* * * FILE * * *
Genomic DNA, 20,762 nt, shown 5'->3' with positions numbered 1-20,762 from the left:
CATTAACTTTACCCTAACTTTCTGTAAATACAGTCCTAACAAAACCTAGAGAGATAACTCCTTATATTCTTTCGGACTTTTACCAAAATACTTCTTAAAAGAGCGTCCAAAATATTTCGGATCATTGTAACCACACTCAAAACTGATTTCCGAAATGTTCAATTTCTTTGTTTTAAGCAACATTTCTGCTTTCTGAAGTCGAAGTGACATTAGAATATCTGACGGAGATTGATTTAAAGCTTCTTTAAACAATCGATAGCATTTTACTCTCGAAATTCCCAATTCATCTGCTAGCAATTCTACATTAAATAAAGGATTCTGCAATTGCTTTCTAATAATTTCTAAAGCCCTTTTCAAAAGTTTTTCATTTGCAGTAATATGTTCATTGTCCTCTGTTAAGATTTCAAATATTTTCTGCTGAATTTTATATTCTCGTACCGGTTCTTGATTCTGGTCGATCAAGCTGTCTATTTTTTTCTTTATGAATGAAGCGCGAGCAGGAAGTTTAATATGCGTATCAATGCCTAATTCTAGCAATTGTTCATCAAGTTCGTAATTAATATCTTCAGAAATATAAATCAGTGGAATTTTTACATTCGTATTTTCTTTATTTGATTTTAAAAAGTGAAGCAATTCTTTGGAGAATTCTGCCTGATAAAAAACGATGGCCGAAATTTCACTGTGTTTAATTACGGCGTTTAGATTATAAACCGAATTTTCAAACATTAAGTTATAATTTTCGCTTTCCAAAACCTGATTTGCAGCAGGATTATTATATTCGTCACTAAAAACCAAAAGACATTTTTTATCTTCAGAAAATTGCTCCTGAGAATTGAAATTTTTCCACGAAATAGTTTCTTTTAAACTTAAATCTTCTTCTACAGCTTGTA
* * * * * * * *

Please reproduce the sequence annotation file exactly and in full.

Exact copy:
Genomic DNA, 20,762 nt, shown 5'->3' with positions numbered 1-20,762 from the left:
CATTAACTTTACCCTAACTTTCTGTAAATACAGTCCTAACAAAACCTAGAGAGATAACTCCTTATATTCTTTCGGACTTTTACCAAAATACTTCTTAAAAGAGCGTCCAAAATATTTCGGATCATTGTAACCACACTCAAAACTGATTTCCGAAATGTTCAATTTCTTTGTTTTAAGCAACATTTCTGCTTTCTGAAGTCGAAGTGACATTAGAATATCTGACGGAGATTGATTTAAAGCTTCTTTAAACAATCGATAGCATTTTACTCTCGAAATTCCCAATTCATCTGCTAGCAATTCTACATTAAATAAAGGATTCTGCAATTGCTTTCTAATAATTTCTAAAGCCCTTTTCAAAAGTTTTTCATTTGCAGTAATATGTTCATTGTCCTCTGTTAAGATTTCAAATATTTTCTGCTGAATTTTATATTCTCGTACCGGTTCTTGATTCTGGTCGATCAAGCTGTCTATTTTTTTCTTTATGAATGAAGCGCGAGCAGGAAGTTTAATATGCGTATCAATGCCTAATTCTAGCAATTGTTCATCAAGTTCGTAATTAATATCTTCAGAAATATAAATCAGTGGAATTTTTACATTCGTATTTTCTTTATTTGATTTTAAAAAGTGAAGCAATTCTTTGGAGAATTCTGCCTGATAAAAAACGATGGCCGAAATTTCACTGTGTTTAATTACGGCGTTTAGATTATAAACCGAATTTTCAAACATTAAGTTATAATTTTCGCTTTCCAAAACCTGATTTGCAGCAGGATTATTATATTCGTCACTAAAAACCAAAAGACATTTTTTATCTTCAGAAAATTGCTCCTGAGAATTGAAATTTTTCCACGAAATAGTTTCTTTTAAACTTAAATCTTCTTCTACAGCTTGTA